Over the last couple of months I have been working on a great number of design, usability and accessibility reports for clients of mine. Some of the sites I worked on are pretty good, and all you can recommend is maybe tightening up their call-to-actions or look at a couple of points of Section 508 to validate properly. Then there are some that need a bit more help than that. That is natural, some of the sites have been up for years and could do with a new design or will need some more development work.
But what gets me going of late is the inability of some websites to display their PDFs properly…
The problem with PDF links
I was reviewing a website a few days ago using my usual set of browsers (IE 5.5 – IE7, FF2 FF3, Opera 8 – 9.5, Safari) then I was going through a product page and clicked on a link to read more about a link called “Course documents”. This was when my old test machine’s fans started spinning up and the task manager showed a significant increase of Memory and CPU usage. Acrobat was loading up while IE6 and IE5.5 came to a grinding halt. After about a minute of nothingness the browsers displayed a 3 page PDF with a 1 page full-size image and 2 pages of information about the course.
Now in that time I, the average user, could have been under the impression that the site is crashing my browser, so I would have tried to close the browser forcefully. Or I could have been saying “F*** this, I’ll go elsewhere”.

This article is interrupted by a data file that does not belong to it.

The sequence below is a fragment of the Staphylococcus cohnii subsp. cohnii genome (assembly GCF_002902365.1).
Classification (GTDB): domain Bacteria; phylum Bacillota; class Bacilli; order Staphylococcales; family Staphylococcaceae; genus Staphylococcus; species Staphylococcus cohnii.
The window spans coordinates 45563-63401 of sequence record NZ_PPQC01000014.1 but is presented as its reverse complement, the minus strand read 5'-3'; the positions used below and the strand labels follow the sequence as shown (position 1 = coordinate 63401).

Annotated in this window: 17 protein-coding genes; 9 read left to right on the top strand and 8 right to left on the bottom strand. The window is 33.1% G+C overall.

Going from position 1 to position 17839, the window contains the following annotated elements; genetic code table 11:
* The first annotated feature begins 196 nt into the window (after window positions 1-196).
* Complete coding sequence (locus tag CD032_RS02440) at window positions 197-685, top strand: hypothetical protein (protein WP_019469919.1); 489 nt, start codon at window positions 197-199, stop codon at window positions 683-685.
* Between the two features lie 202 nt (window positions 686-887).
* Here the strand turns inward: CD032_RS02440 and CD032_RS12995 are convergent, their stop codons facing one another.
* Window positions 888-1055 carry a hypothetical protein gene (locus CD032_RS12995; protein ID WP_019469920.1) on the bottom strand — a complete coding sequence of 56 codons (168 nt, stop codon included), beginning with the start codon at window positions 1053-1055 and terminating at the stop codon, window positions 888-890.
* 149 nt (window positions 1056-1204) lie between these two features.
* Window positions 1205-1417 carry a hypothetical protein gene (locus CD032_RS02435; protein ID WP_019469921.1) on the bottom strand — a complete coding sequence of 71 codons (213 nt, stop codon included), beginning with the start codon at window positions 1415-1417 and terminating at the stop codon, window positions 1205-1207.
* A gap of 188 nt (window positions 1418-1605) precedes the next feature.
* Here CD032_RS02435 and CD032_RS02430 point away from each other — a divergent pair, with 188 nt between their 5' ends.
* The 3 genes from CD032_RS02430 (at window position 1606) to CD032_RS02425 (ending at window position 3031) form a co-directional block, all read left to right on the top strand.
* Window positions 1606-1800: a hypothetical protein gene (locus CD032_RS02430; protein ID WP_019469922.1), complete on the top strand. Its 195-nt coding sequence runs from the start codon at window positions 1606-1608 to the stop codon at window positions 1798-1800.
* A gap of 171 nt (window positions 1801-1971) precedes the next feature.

Not showing your users what link opens a PDF is one of the most annoying things you can do to your users! Not only that, it is a usability and accessibility issue!!!
So I wrote my report to the client, asking them to indicate their PDFs properly. This is what they came back with:
Well done, at least you have the word “Download” appearing within the link. Still not best practice, but at least something – if you are f***ing lazy. So I sat down with the client again and suggested a couple of ideas to his development team:
Best practice for PDF links
- Link location: think about moving PDF downloads either into another location entirely, or – if that is not possible or not wanted due to the design and layout – distance the PDF link from other links.
- Show a file size: here in the EU we still have quite a number of users with dial-up or very slow connections, so it is best practice to show your users what they can expect and how long it may take them.
- Display a PDF icon: the best visual reference that the link you will be clicking on will be a PDF
In the end the problem was finally solved:
This was an interesting exercise with that client. And I really wished everyone would do this. Displaying PDF links properly isn’t difficult, it makes you look a lot more professional and you make your site a hell of a lot more usable and accessible. Come on, do your part!